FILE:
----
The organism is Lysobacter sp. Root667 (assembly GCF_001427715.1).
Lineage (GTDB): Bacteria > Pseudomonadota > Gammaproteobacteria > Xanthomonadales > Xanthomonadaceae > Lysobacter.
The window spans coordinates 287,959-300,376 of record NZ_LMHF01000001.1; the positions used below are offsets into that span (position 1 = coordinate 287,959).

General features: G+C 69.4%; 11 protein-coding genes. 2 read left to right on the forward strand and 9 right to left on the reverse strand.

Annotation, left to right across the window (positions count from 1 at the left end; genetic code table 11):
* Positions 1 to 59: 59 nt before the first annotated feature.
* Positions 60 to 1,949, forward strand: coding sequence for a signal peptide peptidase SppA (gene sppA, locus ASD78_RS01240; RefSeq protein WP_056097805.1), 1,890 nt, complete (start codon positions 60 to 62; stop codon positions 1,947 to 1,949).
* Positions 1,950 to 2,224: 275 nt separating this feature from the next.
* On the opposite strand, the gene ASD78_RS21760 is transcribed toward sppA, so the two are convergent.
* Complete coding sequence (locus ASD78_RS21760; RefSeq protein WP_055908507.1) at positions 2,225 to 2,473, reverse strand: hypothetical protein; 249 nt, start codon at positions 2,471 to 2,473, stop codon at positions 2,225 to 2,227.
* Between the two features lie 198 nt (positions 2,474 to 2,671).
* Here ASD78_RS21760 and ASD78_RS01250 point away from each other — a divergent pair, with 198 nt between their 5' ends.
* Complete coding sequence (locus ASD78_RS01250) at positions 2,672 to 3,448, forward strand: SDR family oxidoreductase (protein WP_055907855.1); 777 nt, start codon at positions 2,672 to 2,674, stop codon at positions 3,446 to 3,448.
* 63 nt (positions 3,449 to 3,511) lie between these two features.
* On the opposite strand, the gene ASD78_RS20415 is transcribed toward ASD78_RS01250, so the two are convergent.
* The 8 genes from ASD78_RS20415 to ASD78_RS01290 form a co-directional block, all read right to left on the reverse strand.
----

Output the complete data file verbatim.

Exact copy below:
The organism is Lysobacter sp. Root667 (assembly GCF_001427715.1).
Lineage (GTDB): Bacteria > Pseudomonadota > Gammaproteobacteria > Xanthomonadales > Xanthomonadaceae > Lysobacter.
The window spans coordinates 287,959-300,376 of record NZ_LMHF01000001.1; the positions used below are offsets into that span (position 1 = coordinate 287,959).

General features: G+C 69.4%; 11 protein-coding genes. 2 read left to right on the forward strand and 9 right to left on the reverse strand.

Annotation, left to right across the window (positions count from 1 at the left end; genetic code table 11):
* Positions 1 to 59: 59 nt before the first annotated feature.
* Positions 60 to 1,949, forward strand: coding sequence for a signal peptide peptidase SppA (gene sppA, locus ASD78_RS01240; RefSeq protein WP_056097805.1), 1,890 nt, complete (start codon positions 60 to 62; stop codon positions 1,947 to 1,949).
* Positions 1,950 to 2,224: 275 nt separating this feature from the next.
* On the opposite strand, the gene ASD78_RS21760 is transcribed toward sppA, so the two are convergent.
* Complete coding sequence (locus ASD78_RS21760; RefSeq protein WP_055908507.1) at positions 2,225 to 2,473, reverse strand: hypothetical protein; 249 nt, start codon at positions 2,471 to 2,473, stop codon at positions 2,225 to 2,227.
* Between the two features lie 198 nt (positions 2,474 to 2,671).
* Here ASD78_RS21760 and ASD78_RS01250 point away from each other — a divergent pair, with 198 nt between their 5' ends.
* Complete coding sequence (locus ASD78_RS01250) at positions 2,672 to 3,448, forward strand: SDR family oxidoreductase (protein WP_055907855.1); 777 nt, start codon at positions 2,672 to 2,674, stop codon at positions 3,446 to 3,448.
* 63 nt (positions 3,449 to 3,511) lie between these two features.
* On the opposite strand, the gene ASD78_RS20415 is transcribed toward ASD78_RS01250, so the two are convergent.
* The 8 genes from ASD78_RS20415 to ASD78_RS01290 form a co-directional block, all read right to left on the reverse strand.